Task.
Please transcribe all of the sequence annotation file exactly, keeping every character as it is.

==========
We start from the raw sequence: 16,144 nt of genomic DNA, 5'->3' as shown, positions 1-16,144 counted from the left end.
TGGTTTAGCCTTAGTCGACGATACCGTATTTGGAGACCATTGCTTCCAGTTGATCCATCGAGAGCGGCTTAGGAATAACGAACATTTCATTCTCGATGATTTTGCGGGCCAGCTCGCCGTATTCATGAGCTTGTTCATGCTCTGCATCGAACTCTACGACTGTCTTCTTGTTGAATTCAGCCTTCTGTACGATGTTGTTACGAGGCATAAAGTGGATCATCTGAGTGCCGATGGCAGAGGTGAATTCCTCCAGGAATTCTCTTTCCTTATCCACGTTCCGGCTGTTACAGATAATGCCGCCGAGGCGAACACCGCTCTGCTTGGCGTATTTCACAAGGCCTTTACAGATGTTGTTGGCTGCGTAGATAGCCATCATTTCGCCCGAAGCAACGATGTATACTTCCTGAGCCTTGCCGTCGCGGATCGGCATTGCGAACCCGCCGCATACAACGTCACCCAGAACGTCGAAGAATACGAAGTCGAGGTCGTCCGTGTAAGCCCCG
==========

We start from the raw sequence: 16,144 nt of genomic DNA, 5'->3' as shown, positions 1-16,144 counted from the left end.
TGGTTTAGCCTTAGTCGACGATACCGTATTTGGAGACCATTGCTTCCAGTTGATCCATCGAGAGCGGCTTAGGAATAACGAACATTTCATTCTCGATGATTTTGCGGGCCAGCTCGCCGTATTCATGAGCTTGTTCATGCTCTGCATCGAACTCTACGACTGTCTTCTTGTTGAATTCAGCCTTCTGTACGATGTTGTTACGAGGCATAAAGTGGATCATCTGAGTGCCGATGGCAGAGGTGAATTCCTCCAGGAATTCTCTTTCCTTATCCACGTTCCGGCTGTTACAGATAATGCCGCCGAGGCGAACACCGCTCTGCTTGGCGTATTTCACAAGGCCTTTACAGATGTTGTTGGCTGCGTAGATAGCCATCATTTCGCCCGAAGCAACGATGTATACTTCCTGAGCCTTGCCGTCGCGGATCGGCATTGCGAACCCGCCGCATACAACGTCACCCAGAACGTCGAAGAATACGAAGTCGAGGTCGTCCGTGTAAGCCCCG